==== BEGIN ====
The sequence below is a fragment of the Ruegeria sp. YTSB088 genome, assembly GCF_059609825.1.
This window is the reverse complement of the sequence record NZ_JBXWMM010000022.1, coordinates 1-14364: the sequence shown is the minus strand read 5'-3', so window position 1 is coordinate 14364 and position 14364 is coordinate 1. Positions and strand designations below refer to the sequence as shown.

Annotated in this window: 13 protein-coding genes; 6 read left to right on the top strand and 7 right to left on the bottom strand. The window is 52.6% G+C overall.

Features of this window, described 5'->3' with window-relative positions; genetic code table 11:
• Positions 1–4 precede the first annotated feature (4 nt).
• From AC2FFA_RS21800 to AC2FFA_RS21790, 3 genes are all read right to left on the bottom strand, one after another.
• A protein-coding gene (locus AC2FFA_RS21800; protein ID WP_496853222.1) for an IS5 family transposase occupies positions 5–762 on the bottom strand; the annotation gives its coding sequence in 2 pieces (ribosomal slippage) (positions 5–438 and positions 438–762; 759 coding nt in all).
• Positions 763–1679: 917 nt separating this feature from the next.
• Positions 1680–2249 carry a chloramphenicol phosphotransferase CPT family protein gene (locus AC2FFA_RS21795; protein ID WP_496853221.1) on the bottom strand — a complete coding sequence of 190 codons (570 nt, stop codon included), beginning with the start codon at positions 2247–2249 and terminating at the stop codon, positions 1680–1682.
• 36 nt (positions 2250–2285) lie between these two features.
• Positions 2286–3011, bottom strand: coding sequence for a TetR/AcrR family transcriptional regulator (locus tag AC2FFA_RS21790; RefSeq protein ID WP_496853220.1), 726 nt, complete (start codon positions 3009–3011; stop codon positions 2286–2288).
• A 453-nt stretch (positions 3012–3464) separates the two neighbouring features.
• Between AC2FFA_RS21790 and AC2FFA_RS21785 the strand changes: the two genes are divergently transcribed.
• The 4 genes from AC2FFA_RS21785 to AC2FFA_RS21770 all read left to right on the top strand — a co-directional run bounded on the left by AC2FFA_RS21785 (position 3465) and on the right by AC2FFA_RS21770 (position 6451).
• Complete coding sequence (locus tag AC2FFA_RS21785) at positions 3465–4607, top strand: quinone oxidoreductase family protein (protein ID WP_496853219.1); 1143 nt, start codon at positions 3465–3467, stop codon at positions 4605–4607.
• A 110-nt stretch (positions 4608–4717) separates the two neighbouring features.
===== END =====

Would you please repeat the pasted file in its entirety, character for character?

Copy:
The sequence below is a fragment of the Ruegeria sp. YTSB088 genome, assembly GCF_059609825.1.
This window is the reverse complement of the sequence record NZ_JBXWMM010000022.1, coordinates 1-14364: the sequence shown is the minus strand read 5'-3', so window position 1 is coordinate 14364 and position 14364 is coordinate 1. Positions and strand designations below refer to the sequence as shown.

Annotated in this window: 13 protein-coding genes; 6 read left to right on the top strand and 7 right to left on the bottom strand. The window is 52.6% G+C overall.

Features of this window, described 5'->3' with window-relative positions; genetic code table 11:
• Positions 1–4 precede the first annotated feature (4 nt).
• From AC2FFA_RS21800 to AC2FFA_RS21790, 3 genes are all read right to left on the bottom strand, one after another.
• A protein-coding gene (locus AC2FFA_RS21800; protein ID WP_496853222.1) for an IS5 family transposase occupies positions 5–762 on the bottom strand; the annotation gives its coding sequence in 2 pieces (ribosomal slippage) (positions 5–438 and positions 438–762; 759 coding nt in all).
• Positions 763–1679: 917 nt separating this feature from the next.
• Positions 1680–2249 carry a chloramphenicol phosphotransferase CPT family protein gene (locus AC2FFA_RS21795; protein ID WP_496853221.1) on the bottom strand — a complete coding sequence of 190 codons (570 nt, stop codon included), beginning with the start codon at positions 2247–2249 and terminating at the stop codon, positions 1680–1682.
• 36 nt (positions 2250–2285) lie between these two features.
• Positions 2286–3011, bottom strand: coding sequence for a TetR/AcrR family transcriptional regulator (locus tag AC2FFA_RS21790; RefSeq protein ID WP_496853220.1), 726 nt, complete (start codon positions 3009–3011; stop codon positions 2286–2288).
• A 453-nt stretch (positions 3012–3464) separates the two neighbouring features.
• Between AC2FFA_RS21790 and AC2FFA_RS21785 the strand changes: the two genes are divergently transcribed.
• The 4 genes from AC2FFA_RS21785 to AC2FFA_RS21770 all read left to right on the top strand — a co-directional run bounded on the left by AC2FFA_RS21785 (position 3465) and on the right by AC2FFA_RS21770 (position 6451).
• Complete coding sequence (locus tag AC2FFA_RS21785) at positions 3465–4607, top strand: quinone oxidoreductase family protein (protein ID WP_496853219.1); 1143 nt, start codon at positions 3465–3467, stop codon at positions 4605–4607.
• A 110-nt stretch (positions 4608–4717) separates the two neighbouring features.